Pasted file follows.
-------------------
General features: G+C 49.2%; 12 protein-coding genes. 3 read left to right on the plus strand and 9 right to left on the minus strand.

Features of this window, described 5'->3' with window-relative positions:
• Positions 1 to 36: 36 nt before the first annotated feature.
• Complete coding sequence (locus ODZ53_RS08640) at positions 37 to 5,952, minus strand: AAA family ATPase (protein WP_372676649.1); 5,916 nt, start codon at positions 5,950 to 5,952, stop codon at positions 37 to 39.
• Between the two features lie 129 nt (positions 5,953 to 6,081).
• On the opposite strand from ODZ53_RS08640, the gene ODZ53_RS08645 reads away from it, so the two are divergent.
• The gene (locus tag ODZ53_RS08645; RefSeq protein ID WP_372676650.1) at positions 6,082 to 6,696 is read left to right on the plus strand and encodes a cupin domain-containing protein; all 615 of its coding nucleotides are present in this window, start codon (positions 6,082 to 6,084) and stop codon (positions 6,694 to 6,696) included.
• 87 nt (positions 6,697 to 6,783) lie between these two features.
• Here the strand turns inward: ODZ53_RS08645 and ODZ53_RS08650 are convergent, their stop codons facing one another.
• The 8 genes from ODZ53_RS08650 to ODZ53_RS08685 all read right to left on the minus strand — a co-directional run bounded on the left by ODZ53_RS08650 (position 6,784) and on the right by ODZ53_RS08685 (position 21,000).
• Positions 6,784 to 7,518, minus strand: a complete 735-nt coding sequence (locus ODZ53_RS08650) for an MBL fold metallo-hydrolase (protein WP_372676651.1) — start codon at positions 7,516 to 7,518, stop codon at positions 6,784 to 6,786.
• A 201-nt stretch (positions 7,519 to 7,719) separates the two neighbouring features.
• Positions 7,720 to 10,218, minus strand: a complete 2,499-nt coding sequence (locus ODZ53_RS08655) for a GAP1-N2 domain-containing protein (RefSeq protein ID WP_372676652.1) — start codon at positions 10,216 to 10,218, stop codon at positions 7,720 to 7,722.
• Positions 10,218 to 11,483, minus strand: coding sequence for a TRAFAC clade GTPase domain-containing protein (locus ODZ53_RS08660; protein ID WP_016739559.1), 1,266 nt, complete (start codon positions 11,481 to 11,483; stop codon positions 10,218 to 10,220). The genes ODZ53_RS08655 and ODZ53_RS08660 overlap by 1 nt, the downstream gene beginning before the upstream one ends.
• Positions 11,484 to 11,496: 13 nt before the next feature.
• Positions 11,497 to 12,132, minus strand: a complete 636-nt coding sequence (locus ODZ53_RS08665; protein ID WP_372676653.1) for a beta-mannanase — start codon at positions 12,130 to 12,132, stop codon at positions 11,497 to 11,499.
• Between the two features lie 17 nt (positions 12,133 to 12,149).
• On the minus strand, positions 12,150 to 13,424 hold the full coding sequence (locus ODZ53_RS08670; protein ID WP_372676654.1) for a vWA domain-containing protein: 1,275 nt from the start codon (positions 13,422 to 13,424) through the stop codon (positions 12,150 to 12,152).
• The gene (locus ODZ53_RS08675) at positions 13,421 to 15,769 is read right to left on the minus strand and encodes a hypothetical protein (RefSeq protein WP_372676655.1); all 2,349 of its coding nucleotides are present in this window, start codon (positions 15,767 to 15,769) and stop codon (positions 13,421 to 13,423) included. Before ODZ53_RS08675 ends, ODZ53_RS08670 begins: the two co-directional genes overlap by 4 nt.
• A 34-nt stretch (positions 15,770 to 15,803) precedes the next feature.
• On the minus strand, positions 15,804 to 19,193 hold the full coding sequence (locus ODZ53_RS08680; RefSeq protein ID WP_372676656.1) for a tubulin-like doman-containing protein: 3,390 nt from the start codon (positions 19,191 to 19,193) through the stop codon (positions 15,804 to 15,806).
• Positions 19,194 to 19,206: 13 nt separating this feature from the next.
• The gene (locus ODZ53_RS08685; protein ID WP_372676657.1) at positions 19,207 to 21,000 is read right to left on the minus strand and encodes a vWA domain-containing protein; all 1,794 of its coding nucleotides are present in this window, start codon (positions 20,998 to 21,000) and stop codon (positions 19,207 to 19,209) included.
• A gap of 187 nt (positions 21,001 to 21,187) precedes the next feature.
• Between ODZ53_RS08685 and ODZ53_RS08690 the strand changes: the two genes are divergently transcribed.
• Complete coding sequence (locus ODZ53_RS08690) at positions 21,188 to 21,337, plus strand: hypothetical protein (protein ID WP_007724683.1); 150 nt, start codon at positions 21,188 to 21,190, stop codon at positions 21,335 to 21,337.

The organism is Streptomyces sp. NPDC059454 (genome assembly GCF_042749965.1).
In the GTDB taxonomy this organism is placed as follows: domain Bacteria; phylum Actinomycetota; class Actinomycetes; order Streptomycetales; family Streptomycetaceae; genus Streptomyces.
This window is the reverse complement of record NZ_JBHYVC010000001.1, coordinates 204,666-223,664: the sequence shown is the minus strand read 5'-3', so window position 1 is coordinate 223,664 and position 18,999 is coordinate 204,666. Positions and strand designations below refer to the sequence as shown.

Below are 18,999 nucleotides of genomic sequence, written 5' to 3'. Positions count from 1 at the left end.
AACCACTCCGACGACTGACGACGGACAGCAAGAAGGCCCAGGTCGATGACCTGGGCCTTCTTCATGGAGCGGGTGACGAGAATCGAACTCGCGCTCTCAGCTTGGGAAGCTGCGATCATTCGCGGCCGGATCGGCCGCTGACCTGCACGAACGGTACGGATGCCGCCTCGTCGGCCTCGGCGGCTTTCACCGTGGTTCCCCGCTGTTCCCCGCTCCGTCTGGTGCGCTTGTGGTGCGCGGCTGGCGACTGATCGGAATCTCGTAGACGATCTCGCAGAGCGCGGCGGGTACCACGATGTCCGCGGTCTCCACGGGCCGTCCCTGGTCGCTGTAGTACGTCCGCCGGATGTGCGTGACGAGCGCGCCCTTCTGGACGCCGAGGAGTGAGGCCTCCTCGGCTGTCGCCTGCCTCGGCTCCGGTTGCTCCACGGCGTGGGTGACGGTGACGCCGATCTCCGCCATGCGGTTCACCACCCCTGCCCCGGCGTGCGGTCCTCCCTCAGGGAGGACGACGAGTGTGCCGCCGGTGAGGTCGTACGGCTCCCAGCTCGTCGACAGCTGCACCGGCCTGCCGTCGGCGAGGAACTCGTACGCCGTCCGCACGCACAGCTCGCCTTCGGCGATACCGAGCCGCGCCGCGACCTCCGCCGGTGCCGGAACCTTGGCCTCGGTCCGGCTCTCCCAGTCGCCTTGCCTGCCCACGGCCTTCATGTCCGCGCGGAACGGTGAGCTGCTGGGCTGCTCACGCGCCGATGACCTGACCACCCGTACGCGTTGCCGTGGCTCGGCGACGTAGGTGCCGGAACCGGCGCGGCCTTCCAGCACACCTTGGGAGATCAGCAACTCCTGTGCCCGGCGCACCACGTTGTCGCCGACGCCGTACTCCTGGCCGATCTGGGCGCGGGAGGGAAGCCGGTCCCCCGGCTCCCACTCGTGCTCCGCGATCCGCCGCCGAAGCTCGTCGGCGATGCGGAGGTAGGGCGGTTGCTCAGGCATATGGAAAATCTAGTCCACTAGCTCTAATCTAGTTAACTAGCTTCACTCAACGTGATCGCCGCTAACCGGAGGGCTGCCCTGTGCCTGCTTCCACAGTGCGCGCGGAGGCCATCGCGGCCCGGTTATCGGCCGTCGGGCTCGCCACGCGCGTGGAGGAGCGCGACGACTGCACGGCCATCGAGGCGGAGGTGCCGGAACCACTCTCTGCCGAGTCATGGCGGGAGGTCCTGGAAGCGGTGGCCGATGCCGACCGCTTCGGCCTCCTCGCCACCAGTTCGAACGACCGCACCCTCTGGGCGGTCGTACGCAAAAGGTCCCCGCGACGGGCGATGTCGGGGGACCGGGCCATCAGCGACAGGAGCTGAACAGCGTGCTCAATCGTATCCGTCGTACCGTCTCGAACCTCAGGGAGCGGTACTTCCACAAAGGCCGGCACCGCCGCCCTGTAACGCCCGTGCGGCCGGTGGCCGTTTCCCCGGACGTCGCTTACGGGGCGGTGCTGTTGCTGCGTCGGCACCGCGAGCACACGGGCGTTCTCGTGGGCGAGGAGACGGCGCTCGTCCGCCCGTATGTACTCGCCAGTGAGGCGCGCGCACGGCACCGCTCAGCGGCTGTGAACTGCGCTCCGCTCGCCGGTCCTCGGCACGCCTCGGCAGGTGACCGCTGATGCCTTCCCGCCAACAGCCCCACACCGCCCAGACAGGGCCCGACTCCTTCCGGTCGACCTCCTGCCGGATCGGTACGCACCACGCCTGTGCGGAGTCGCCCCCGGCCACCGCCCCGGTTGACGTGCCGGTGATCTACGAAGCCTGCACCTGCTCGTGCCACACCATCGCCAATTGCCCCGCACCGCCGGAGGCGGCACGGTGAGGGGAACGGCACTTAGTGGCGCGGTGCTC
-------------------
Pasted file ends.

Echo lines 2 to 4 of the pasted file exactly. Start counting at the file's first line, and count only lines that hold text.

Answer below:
Features of this window, described 5'->3' with window-relative positions:
• Positions 1 to 36: 36 nt before the first annotated feature.
• Complete coding sequence (locus ODZ53_RS08640) at positions 37 to 5,952, minus strand: AAA family ATPase (protein WP_372676649.1); 5,916 nt, start codon at positions 5,950 to 5,952, stop codon at positions 37 to 39.